by Guest Blogger, 6/29/2003

The Bush Budget for FY 2004 proposes major funding changes, including block grants, for a number of low-income programs like Medicaid and the State Child Health Insurance Program (SCHIP), Section 8 Housing Vouchers, Unemployment Insurance, Head Start, Child Welfare and Job Training. The House has begun considering block granting Head Start and Job Training programs. This means that states would get a block of money, sometimes guaranteed for a fixed number of years, to administer programs with less federal oversight. Low-income families and children will lose any entitlement to a minimum federally set safety net that expands when more people are in need. While the safety net is slowing being eroded, block grants would speed up the process. Also, under TANF reauthorization, we expect the "superwaiver" to be revived again – this provision basically unties federal regulations, allowing state governors to waive federal rules in programs including food stamps, public housing, homelessness programs, childcare, job training and adult education.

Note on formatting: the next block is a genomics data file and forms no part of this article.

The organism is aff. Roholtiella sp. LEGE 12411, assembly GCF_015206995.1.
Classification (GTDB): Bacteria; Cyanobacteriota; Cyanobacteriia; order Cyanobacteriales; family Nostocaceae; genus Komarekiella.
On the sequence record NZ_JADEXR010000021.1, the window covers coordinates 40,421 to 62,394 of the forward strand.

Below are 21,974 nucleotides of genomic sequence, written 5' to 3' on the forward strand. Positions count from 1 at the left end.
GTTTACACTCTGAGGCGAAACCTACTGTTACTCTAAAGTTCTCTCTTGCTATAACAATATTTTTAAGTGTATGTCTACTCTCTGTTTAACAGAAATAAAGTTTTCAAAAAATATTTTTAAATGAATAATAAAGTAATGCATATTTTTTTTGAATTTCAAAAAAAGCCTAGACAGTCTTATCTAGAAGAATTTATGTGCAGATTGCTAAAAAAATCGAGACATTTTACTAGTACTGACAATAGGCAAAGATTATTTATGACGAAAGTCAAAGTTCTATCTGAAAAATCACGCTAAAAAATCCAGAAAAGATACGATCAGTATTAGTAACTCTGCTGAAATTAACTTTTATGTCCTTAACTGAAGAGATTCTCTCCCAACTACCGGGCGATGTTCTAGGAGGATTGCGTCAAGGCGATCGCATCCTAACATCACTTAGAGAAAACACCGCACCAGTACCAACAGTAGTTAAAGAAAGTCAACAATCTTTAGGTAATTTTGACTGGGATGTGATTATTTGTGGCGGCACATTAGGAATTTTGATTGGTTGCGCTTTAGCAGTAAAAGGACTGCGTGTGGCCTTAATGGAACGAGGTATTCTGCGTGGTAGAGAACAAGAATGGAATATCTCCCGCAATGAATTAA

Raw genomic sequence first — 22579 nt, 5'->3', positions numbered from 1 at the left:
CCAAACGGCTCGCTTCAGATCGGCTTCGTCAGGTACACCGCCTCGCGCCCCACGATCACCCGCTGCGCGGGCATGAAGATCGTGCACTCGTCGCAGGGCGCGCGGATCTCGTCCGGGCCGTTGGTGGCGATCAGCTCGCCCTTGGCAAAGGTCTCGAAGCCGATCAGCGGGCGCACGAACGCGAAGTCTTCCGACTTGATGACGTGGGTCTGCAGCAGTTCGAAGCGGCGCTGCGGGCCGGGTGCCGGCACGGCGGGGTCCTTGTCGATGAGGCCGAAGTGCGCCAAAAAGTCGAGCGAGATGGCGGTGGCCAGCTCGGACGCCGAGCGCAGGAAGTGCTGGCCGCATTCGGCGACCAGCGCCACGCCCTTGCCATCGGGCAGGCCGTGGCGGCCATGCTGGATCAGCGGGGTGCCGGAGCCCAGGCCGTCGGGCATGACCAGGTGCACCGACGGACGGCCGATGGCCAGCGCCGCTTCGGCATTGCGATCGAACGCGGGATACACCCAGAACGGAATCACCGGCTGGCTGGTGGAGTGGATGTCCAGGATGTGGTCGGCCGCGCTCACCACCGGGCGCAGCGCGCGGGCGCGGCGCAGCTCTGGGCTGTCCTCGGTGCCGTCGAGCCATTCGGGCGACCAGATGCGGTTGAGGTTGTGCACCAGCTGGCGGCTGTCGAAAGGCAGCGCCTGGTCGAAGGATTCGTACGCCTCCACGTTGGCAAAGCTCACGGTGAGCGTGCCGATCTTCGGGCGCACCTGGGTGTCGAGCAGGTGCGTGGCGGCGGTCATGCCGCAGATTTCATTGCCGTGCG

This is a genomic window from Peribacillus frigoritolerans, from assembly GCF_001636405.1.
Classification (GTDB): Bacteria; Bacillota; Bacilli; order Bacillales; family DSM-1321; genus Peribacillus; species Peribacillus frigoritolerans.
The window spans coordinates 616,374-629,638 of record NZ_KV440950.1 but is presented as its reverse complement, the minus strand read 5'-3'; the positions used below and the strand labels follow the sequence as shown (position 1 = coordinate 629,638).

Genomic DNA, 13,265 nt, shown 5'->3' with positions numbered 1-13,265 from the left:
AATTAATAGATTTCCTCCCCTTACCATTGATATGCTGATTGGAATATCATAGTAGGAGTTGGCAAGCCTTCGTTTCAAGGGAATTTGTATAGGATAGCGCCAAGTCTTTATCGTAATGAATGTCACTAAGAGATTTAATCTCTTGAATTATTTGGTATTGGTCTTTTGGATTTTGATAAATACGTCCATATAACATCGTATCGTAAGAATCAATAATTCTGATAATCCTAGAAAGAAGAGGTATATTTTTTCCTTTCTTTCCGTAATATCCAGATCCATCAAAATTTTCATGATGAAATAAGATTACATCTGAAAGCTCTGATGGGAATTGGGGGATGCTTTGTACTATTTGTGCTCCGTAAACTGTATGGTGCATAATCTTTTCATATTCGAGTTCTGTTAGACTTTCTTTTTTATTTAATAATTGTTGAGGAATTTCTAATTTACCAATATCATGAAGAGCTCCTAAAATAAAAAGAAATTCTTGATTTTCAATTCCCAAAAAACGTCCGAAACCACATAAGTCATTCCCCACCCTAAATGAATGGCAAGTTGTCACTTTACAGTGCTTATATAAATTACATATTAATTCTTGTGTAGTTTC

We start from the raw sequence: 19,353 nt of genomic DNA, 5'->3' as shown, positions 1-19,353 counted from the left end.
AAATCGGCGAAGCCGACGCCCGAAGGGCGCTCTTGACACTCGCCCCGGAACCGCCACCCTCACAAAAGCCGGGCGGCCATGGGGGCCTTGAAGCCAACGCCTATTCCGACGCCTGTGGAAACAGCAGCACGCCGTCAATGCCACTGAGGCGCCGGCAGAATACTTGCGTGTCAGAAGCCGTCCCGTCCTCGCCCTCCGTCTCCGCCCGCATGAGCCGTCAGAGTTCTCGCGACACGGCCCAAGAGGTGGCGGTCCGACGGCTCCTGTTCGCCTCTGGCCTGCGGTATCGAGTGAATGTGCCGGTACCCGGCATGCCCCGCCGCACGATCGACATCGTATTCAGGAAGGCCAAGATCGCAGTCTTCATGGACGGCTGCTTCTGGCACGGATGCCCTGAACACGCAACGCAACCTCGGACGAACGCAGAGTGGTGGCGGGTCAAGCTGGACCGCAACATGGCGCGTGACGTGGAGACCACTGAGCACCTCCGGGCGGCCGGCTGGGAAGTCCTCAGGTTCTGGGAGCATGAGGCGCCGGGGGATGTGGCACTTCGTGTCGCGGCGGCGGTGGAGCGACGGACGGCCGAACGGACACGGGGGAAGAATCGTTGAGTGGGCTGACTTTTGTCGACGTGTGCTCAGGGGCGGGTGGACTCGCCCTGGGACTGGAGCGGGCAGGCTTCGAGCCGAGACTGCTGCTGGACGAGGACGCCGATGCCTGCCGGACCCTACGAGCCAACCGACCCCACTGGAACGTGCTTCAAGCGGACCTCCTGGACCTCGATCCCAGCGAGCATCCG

While block grants and the superwaiver are being touted as a way of allowing the states the flexibility to use federal funds more effectively the proposals are, in fact, mostly about control of spending. Block grants have been around since 1945, and President Reagan expanded block granting to a number of programs in 1982. Looking back at prior block grants, some of the lessons are:

Block grants are more vulnerable to funding cuts than "categorical" programs.

  • Without defined standards and targets, the main purpose of the program can be lost.
  • Congressional oversight over state use of block grant money wanes over time.
  • Cities tend to be the losers when money is reallocated at the state level.
  • The working poor tend to be the losers under state designed eligibility rules.
  • States generally reduced standards to save money.

The states may be tempted – in the midst of their own budget crises, block grants that they can use free of restrictions may be viewed as an attractive way to reduce budget shortfalls. However, while the "flexibility" looks good to states now, history has shown that in the long-term states will get less. Flexibility without any resources to be flexible with is not a good bargain.

The one constant is that block grants are used as a way of reducing federal domestic spending, just like tax cuts. Block grants should be seen as just another tool of this Administration to shrink the role of the federal government in ensuring the health, safety and welfare of all Americans. Low-income programs are being targeted in an effort to ultimately dismantle the role of the federal government in providing a safety net for the most vulnerable. Freeing the federal government from funding obligations like entitlements is an important step in allowing the government to pass more tax cuts for the wealthy.